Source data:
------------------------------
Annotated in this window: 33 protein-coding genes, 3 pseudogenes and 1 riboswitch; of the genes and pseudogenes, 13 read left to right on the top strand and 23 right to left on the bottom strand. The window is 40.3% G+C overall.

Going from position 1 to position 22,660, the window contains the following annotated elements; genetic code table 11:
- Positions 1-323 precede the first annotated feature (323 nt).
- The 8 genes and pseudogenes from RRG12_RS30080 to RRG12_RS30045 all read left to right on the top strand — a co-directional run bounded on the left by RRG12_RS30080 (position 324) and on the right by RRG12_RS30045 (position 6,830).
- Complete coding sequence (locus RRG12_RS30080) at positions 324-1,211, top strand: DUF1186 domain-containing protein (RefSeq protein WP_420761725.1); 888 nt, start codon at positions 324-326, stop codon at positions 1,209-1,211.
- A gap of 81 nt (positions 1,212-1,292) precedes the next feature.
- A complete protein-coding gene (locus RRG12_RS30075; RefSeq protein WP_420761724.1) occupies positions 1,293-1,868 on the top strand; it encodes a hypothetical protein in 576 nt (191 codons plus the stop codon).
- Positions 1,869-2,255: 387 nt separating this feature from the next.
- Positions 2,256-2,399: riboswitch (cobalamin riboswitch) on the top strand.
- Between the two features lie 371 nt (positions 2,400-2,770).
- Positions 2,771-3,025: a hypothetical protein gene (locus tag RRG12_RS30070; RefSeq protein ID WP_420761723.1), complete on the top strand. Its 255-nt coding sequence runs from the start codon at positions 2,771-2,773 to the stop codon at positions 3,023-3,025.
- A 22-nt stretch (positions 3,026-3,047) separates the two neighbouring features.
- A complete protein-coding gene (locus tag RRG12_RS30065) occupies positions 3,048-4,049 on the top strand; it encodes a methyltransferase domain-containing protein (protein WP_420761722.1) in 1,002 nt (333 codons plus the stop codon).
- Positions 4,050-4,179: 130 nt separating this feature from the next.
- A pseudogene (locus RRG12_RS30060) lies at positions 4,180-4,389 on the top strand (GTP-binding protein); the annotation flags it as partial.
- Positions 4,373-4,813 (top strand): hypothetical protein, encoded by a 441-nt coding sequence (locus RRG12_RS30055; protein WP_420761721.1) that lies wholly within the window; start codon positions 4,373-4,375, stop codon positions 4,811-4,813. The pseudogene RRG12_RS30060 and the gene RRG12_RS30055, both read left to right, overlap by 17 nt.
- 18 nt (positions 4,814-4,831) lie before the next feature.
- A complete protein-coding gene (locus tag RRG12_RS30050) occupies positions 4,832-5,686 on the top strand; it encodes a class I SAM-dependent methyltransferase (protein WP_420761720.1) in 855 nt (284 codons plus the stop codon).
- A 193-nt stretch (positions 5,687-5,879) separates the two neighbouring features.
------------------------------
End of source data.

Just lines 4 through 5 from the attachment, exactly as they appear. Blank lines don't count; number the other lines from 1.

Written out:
- The 8 genes and pseudogenes from RRG12_RS30080 to RRG12_RS30045 all read left to right on the top strand — a co-directional run bounded on the left by RRG12_RS30080 (position 324) and on the right by RRG12_RS30045 (position 6,830).
- Complete coding sequence (locus RRG12_RS30080) at positions 324-1,211, top strand: DUF1186 domain-containing protein (RefSeq protein WP_420761725.1); 888 nt, start codon at positions 324-326, stop codon at positions 1,209-1,211.